Why is writing tests for your code as important as writing code for your product?
We write Tests to check/test:
- If the functionalities of the code you wrote or added are working properly.
- If the new code you added is not breaking the old existing one.
So it’s better to catch the bugs of your code before it reaches to others 😉 .
I was working on fedora-bodhi for last few days and I chose an issue from there to work on. Though it looked simple enough but it really needed some tricks to solve the bug. The interesting thing is that it was not clearly visible that we have to apply some tricks to solve the issue. And I came to know that I had to apply some tricks after I wrote tests for the code I added.
- When an update of a build in bodhi is ‘pending’ and it requests for ‘testing’ and if that request is revoked, the status of that build should be set to ‘unpushed’.
- When an update of a build in bodhi is ‘testing’ and it requests for ‘stable’ and if that request is revoked, the status of that build should be set to ‘testing’.
I pushed a patch for it accordingly and received positive comment from threebean 🙂 . Then threebean and lmacken told me to write test for it, because “Sometimes what we see is not the truth!!” . If you look at the patch it really seemed to work. But when I wrote test for the code I added, the test was failing. As pingou suggested I tried printing some debugging statements to make sure if the test is exercising the code I added. Hence I came to know that the test is not going through the code :|. After struggling for a day I catched that my code was conflicting here which also has action ‘revoke’.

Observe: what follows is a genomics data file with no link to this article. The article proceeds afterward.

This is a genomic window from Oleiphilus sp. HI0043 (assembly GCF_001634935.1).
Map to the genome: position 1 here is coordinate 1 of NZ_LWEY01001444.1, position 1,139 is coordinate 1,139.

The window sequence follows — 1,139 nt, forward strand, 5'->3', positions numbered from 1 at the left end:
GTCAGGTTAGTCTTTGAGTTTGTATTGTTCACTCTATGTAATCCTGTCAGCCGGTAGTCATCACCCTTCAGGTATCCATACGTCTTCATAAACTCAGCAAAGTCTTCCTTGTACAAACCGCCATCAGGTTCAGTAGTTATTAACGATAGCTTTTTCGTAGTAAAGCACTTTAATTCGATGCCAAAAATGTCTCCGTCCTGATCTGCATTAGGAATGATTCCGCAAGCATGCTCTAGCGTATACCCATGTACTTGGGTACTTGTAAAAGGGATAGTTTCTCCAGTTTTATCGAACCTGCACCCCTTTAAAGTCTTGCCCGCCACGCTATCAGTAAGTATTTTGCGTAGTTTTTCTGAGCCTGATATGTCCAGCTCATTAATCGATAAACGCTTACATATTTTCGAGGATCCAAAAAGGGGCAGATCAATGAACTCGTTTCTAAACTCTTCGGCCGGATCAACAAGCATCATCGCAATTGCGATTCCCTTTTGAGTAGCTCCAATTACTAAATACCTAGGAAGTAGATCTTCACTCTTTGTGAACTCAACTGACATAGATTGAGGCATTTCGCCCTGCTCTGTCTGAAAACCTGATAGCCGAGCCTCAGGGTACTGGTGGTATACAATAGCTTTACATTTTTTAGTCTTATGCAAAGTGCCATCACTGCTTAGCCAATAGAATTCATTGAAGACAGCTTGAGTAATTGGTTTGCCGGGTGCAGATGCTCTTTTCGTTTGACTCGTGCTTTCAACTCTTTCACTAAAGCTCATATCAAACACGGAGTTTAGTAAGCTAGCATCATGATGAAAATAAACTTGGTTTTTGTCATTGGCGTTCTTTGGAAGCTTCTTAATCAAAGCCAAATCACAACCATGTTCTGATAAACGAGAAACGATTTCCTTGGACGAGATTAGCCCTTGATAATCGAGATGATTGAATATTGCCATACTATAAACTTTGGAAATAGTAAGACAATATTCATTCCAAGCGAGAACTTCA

Now I strongly feel why writing test is as important as writing code and testing makes you write better code as well 🙂 . The earlier patch was not behaving the way it was expected to behave. I wouldn’t realize that my earlier patch would fall if I didn’t write tests for it and if that patch would be merged the bug would be realized after it reached to masses. So isn’t it a smart practice to catch bug of your code by writing tests before it reaches to masses? 😉